With a high of 88°F for the day, temperatures had settled into the mid-70s, promising a cool evening for the fourth of July fireworks. My mom, and technically me, were all set for the show. She settled into her lawn chair, a cool drink in hand when things began to change.
Fireworks have been around for more than 2000 years. During America’s first celebration in 1777, fireworks were all orange. It would be another 60 years before Italian inventors used strontium or barium to create the colors we are familiar with today.
Today, depending on the state you live in and the laws in place, Americans can set off their own fireworks, from sizzling sparklers to booming and screeching rockets that shake the windows in my house and my soul. I hate them all.
On July 4, 1970, my mother was preparing for the annual spectacle. The sun was about to set. The showmen were ready to begin their pompous noise. I had other plans.
My mother was nine months pregnant. Her doctor had given a July 3 due date. He had never been off by more than three days in his career of delivering thousands of babies. I was not going to spoil his record.
Long before I knew how badly animals reacted to the explosions, the effects the noise had on veterans, or its negative effects on the environment and humans, I hated fireworks. The booms shake my chest, making it hard to breathe. I tense up, become anxious, overwhelmed, panicked, and fear the next sound and what the percussive effects are going to do to me.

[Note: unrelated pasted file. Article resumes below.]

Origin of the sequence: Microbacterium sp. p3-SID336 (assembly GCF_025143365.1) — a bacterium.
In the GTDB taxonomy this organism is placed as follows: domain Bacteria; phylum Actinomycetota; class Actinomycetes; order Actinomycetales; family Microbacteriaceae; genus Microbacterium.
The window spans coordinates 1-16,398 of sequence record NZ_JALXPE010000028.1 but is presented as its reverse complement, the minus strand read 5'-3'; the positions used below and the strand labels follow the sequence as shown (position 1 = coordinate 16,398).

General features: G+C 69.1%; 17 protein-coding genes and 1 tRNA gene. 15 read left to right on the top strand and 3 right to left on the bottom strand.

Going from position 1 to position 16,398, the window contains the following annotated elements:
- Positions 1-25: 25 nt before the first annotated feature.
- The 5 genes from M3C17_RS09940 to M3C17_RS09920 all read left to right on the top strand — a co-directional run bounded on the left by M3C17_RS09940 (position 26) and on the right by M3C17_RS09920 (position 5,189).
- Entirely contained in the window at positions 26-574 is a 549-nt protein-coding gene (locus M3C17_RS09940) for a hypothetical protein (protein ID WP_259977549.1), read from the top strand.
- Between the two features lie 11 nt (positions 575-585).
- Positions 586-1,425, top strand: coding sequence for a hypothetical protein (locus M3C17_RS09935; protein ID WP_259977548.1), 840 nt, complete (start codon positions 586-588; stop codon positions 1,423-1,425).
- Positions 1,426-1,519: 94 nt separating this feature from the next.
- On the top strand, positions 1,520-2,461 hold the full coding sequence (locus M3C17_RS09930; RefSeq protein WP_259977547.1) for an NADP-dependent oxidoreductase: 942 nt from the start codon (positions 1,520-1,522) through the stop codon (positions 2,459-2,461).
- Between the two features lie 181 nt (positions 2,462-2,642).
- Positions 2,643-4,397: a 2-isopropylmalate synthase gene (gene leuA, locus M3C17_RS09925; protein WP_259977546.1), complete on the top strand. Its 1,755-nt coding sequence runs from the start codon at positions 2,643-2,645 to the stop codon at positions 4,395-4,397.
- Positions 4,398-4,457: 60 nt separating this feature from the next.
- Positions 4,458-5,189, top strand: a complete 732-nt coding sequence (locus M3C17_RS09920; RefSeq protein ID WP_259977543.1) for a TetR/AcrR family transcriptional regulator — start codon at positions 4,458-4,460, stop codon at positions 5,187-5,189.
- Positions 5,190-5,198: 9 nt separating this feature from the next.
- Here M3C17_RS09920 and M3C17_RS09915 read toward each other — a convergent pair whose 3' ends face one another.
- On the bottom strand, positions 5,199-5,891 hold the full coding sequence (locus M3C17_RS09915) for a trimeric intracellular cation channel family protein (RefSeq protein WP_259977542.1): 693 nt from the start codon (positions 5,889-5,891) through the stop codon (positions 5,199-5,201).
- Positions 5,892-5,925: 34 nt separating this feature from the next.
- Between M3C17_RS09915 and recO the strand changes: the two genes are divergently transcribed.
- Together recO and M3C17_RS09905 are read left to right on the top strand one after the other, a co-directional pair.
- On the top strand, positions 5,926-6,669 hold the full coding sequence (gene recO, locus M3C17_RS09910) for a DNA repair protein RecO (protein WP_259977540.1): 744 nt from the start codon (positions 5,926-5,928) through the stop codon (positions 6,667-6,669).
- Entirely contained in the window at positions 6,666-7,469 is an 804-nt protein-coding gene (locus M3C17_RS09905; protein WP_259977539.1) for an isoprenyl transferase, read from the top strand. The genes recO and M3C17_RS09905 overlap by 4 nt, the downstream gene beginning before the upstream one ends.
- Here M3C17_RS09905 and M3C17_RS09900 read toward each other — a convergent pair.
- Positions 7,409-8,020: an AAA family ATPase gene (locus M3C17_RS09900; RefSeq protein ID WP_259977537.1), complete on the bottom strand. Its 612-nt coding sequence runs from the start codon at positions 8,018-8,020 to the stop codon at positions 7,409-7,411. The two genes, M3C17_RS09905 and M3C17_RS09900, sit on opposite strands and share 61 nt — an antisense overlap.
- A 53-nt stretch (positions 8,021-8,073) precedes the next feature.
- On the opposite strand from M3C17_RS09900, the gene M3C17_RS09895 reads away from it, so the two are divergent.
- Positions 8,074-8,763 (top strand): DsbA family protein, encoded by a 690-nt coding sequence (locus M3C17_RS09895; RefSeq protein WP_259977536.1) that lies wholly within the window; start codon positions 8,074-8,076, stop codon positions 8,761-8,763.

The booms make me feel unsafe. My heart rate increases. I can’t get comfortable. At home, I curl up on the couch, tense, waiting for it to be over. I have felt this way for 51 years. For the last 14 years, my neighbors have set their fireworks off outside my window. They are often within inches of my car. I can’t do anything to get them to move away from my car because I’m pent up in fear in my own home.
As my mom leaned back in her chair, readying herself to stare at the 1970 sky and celebrate the founding of our American nation, I decided it was time to show myself to the world.
A short drive later, my mother was at Horton Memorial Hospital. Labor had commenced. At 8:19 a.m., on July 5, the seven pound, eight ounce version of me took her first breath of fresh air. I had succeed in missing my first fireworks show.
“Yeah, brat,” My mother said, using her affectionate nickname for me. “You ruined my night.”
It certainly wasn’t the last one I ruined for her either.
Fifty-one years later, fireworks can still suck it.